Love sustainable beer? Join Triple Pundit as we take our 'Stories & Beer' series on the road! It all starts in Philadelphia on Sept. 30, where we'll discuss the B Corp movement and "measuring positive impact." Then, it's on to New York City on Oct. 2 for a chat about sustainable fashion and water conservation. We'll wrap things up with a happy hour event at SXSW Eco in Austin on Oct. 7. Hope to see you there!
With a busy week behind you and the weekend within reach, there’s no shame in taking things a bit easy on Friday afternoon. With this in mind, every Friday TriplePundit will give you a fun, easy read on a topic you care about. So, take a break from those endless email threads, and spend five minutes catching up on the latest trends in sustainability and business.
It's Friday afternoon, and you're bound to be feeling a little thirsty. To help you choose a sustainable sip for tonight's happy hour, this week we're rounding up 10 of the most sustainable breweries in the U.S. So, grab a cold one, and rest easy knowing it had little to no impact on our planet.
New Belgium is currently diverting 99.9 percent of its waste from landfills and has reduced water use per barrel of beer to 3.5:1 (averages range from 6:1 to 10:1). The company is also a partner in the Brewers for Clean Water campaign and has donated close to half a million dollars to restore local waterways. The brewery also takes a "high-involvement" approach when it comes to its community, hosting events and give-back initiatives to help support the people that love its beer. The fact that it's 100 percent employee-owned doesn't hurt either.
In its tasting room, Yards composts all food scraps and uses recycled materials wherever possible (the bar top, for example, was made from recycled bowling lanes). The company also sponsors an event on Earth Day each year to raise awareness of the declining honeybee population. We'll toast to that!
The company also recycles its hot water and serves samples out of compostable cups at its tasting room in Williamsburg. For more on sustainability at Brooklyn Brewery, check out our exclusive video interview with COO Eric Ottaway.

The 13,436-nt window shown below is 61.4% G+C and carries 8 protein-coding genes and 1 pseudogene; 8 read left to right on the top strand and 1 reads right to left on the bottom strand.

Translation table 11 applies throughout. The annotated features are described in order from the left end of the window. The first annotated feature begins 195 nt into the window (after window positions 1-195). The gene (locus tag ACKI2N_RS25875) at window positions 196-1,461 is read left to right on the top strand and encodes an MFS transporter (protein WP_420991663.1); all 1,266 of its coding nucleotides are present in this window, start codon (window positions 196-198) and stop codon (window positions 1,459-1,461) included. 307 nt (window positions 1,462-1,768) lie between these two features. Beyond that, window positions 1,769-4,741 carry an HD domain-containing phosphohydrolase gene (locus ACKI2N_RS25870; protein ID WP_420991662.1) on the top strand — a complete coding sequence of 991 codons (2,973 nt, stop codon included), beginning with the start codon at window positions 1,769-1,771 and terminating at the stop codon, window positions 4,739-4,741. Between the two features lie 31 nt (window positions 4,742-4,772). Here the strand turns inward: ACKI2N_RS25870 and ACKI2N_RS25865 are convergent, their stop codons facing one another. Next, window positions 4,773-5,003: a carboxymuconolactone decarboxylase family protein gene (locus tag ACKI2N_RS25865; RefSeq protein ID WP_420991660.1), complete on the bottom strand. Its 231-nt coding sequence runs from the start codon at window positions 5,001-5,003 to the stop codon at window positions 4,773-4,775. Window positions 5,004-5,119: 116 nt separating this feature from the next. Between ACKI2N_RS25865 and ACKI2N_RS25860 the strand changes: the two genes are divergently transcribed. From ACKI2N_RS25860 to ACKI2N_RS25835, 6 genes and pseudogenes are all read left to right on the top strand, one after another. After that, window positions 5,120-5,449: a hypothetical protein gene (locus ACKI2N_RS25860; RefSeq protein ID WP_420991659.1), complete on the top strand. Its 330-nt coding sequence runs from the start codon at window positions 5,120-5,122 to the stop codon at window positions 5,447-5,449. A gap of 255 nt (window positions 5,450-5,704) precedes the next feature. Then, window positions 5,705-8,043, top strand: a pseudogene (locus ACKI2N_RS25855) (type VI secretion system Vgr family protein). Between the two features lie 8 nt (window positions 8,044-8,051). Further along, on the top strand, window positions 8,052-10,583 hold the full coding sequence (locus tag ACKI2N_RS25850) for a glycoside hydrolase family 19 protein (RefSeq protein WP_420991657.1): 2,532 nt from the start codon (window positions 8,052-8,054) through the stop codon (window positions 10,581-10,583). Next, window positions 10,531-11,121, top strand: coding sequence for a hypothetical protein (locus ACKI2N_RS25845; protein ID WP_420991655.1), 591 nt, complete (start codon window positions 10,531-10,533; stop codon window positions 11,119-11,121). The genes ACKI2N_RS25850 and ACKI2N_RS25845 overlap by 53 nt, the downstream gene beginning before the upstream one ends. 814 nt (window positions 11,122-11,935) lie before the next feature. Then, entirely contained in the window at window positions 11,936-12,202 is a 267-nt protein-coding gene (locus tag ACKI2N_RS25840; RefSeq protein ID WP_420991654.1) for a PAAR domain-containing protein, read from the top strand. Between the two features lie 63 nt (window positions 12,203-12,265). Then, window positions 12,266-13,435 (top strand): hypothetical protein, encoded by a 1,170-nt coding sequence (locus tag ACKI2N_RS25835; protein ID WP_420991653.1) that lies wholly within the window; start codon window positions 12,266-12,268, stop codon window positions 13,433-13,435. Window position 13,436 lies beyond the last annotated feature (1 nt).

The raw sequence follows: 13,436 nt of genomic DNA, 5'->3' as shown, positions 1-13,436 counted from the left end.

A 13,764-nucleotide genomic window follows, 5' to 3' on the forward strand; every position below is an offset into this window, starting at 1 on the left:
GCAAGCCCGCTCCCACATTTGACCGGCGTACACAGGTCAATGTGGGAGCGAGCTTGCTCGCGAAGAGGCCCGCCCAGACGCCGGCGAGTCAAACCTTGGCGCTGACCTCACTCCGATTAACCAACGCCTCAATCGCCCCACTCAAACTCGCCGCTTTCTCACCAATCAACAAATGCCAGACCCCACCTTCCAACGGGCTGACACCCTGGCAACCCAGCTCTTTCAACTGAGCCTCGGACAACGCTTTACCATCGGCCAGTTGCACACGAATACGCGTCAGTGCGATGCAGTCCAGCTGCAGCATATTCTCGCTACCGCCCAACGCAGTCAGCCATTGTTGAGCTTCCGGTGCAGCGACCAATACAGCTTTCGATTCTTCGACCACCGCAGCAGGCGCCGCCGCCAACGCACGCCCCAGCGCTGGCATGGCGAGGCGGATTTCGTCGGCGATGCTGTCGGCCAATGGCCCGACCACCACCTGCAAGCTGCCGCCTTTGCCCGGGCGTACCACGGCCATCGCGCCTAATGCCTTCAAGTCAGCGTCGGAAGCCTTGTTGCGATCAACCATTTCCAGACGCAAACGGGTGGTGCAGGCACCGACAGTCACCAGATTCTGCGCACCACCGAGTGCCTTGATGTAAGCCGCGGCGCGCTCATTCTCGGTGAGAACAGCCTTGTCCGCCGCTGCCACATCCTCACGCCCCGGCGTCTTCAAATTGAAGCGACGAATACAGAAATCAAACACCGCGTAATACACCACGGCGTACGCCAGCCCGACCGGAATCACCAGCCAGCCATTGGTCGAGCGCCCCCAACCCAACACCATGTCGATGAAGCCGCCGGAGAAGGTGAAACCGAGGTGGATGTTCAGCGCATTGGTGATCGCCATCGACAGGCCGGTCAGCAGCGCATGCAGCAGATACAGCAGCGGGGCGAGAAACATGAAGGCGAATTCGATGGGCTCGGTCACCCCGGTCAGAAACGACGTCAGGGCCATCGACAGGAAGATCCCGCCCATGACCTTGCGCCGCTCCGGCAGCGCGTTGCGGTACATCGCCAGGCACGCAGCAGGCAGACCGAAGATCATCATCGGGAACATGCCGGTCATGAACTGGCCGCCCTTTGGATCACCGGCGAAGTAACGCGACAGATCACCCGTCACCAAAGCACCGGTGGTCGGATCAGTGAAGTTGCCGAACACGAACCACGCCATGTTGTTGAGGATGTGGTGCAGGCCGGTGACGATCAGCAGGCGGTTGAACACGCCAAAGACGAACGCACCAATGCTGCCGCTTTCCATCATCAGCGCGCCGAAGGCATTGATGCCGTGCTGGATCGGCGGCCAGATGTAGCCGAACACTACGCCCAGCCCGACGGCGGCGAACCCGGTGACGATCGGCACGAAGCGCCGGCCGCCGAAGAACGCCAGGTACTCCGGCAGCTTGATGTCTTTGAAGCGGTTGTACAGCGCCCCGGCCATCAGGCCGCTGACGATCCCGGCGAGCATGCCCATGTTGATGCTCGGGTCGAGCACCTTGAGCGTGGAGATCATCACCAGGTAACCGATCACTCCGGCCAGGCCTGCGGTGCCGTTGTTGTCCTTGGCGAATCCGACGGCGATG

Its brewery in Chico, California also houses one of the largest privately-owned solar arrays in the country. More than 10,000 panels produce 2 megawatts of power -- enough to meet 20 percent of the brewery's energy needs. The brewery sources another 20 percent of its power from on-site hydrogen fuel cells. It also captures CO2 released during fermentation and recycles it back into the brewery, as well as sending spent grain to local farms.
Located along the Columbia River in scenic Hood River, Oregon, it's no wonder Full Sail was so focused on sustainability -- and the brewery kept it going for more than 20 years. While average breweries consume 6 to 8 gallons of water per gallon of beer produced, Full Sail reduced its consumption to 2.5 gallons. The brewery is also modified for efficiency to cut energy use, and it sends surplus grains to local farms rather than tossing them in the landfill. For more information on sustainability at Full Sail, check out the video below.
With a focus on locally-sourced ingredients, 75 percent of Vivant's purchases are from Michigan, with 90 percent coming from within 250 miles of the brewery. The company also donated 11 percent of its profits to charitable causes last year, and pays all workers a living wage.
As you may have noticed from this list, many breweries recycle their grains through local farms. But with no livestock in Juneau, Alaskan Brewing had to devise another solution. The company has been drying and shipping its grain to farmers in the Pacific Northwest for 20 years, but it took things a step further in 2012 by developing a first-of-its-kind steam boiler fueled entirely by spent grain. With the new system, the brewery expects to reduce overall oil use by more than 65 percent.
If that's not enough reason to have a sip, the Berkeley, California-based brewery also committed to responsibly sourced packaging and 100 percent non-GMO ingredients.
Great Lakes also sends spent grain back to farmers for use as livestock feed; some is also recovered to produce the cracked barley beer bread and pretzels served at its brewpub. The brewpub also features 12 solar thermal panels and an energy-efficient boiler that heats water for brewing and restaurant use.
Image credit: New Belgium Brewing via Facebook
Based in Philadelphia, Mary Mazzoni is a senior editor at TriplePundit. She is also a freelance journalist who frequently writes about sustainability, corporate social responsibility and clean tech. Her work has appeared in the Philadelphia Daily News, the Huffington Post, Sustainable Brands, Earth911 and the Daily Meal. You can follow her on Twitter @mary_mazzoni.
Mary Mazzoni, Senior Editor, has written for TriplePundit since 2013. She is also Managing Editor of CR Magazine and the Editor of 3p’s Sponsored Series. Mazzoni’s recent work can be found in Conscious Company, AlterNet and VICE’s Motherboard. She is based in Philadelphia.